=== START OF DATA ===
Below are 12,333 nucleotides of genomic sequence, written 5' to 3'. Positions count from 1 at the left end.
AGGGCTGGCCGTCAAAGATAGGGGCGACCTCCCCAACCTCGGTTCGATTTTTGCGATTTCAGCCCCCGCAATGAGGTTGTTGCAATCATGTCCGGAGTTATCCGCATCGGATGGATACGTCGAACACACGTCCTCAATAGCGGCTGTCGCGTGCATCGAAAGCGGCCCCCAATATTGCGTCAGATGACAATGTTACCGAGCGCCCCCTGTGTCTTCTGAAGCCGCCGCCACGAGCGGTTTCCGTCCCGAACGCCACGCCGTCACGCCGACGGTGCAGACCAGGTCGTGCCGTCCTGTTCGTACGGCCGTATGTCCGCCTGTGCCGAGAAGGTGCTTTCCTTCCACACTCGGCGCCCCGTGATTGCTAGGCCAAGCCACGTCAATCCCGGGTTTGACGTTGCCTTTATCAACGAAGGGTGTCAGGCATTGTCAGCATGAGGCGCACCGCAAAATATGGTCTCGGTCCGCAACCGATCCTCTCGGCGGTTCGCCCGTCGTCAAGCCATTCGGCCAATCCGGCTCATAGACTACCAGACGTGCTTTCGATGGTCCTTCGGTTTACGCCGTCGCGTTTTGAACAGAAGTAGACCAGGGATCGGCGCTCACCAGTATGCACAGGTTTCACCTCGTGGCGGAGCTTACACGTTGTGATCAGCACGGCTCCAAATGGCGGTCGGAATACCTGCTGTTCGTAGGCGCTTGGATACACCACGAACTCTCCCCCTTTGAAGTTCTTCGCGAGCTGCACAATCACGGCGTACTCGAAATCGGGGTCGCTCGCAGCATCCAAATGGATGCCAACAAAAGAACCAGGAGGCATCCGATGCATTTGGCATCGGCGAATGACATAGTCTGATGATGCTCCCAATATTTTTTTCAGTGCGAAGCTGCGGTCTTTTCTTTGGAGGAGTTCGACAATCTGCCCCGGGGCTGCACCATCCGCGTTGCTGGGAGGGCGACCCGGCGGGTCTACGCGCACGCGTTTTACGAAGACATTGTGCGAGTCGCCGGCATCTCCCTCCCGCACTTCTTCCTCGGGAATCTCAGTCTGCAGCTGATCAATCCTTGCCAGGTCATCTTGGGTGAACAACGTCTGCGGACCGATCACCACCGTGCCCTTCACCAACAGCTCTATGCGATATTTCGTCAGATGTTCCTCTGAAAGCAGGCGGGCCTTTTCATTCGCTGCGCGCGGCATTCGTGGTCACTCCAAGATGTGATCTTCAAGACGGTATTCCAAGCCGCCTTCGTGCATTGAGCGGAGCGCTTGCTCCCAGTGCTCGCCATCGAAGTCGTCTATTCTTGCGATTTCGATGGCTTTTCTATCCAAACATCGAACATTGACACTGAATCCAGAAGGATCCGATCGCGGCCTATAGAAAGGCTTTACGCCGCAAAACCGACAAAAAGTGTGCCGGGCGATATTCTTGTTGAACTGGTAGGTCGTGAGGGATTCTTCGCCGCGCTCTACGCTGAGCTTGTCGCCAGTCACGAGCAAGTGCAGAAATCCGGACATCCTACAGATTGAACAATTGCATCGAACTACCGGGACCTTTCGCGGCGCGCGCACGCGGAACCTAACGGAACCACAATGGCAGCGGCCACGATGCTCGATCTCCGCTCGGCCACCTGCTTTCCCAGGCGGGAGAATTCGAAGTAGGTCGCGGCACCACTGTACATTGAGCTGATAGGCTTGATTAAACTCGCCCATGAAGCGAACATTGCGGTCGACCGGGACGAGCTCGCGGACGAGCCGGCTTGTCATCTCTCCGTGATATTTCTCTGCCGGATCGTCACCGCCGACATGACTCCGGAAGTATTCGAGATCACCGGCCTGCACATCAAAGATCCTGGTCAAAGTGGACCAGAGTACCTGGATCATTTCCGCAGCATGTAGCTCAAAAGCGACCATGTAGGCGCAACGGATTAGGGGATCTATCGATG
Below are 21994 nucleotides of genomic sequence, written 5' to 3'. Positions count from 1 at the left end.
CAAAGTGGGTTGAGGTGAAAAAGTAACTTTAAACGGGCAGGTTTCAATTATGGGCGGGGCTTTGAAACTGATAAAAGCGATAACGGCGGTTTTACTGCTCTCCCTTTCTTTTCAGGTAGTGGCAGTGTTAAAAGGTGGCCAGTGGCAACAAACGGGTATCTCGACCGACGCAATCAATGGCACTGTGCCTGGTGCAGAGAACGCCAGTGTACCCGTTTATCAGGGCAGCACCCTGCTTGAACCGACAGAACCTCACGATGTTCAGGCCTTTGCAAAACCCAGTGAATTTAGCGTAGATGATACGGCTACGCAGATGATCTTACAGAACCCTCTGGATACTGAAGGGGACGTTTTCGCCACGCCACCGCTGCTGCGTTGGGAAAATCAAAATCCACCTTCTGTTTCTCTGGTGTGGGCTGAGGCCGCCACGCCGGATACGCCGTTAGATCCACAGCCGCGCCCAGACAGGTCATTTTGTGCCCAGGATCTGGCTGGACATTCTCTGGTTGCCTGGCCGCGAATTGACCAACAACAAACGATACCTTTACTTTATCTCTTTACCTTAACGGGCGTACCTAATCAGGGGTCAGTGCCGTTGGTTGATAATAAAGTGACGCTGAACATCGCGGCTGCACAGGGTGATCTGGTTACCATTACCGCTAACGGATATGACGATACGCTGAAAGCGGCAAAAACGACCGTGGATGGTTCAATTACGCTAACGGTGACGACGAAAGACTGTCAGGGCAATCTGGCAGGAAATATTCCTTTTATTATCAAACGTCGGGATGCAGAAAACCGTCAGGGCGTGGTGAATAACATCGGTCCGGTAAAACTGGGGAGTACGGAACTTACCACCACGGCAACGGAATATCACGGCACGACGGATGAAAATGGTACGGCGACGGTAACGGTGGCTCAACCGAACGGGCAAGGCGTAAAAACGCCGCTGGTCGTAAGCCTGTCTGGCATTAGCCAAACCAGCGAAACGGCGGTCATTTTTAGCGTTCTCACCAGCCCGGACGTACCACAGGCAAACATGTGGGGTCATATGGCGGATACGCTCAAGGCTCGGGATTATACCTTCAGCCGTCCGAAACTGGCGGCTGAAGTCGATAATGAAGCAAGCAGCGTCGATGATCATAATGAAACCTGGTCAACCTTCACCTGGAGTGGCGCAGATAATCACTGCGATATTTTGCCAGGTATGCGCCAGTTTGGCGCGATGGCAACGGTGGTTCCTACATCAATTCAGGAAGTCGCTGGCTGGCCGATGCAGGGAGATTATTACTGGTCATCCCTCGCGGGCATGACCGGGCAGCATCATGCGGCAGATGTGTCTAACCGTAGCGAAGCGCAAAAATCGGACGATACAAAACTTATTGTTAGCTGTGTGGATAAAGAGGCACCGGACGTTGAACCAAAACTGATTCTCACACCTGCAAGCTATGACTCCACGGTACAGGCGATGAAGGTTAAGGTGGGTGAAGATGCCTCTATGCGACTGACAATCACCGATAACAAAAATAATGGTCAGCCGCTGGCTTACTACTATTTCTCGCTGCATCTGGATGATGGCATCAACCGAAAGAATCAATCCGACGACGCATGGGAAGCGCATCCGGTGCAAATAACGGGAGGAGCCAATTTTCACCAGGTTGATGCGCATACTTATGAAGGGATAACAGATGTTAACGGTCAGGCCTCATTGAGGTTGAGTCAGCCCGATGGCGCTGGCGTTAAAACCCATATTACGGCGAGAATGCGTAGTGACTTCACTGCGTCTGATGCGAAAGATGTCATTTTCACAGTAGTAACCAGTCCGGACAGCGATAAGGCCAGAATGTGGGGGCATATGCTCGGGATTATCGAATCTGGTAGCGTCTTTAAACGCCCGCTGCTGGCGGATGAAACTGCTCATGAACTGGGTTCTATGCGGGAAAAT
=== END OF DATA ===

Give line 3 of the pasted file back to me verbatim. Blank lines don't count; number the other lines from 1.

Below are 21994 nucleotides of genomic sequence, written 5' to 3'. Positions count from 1 at the left end.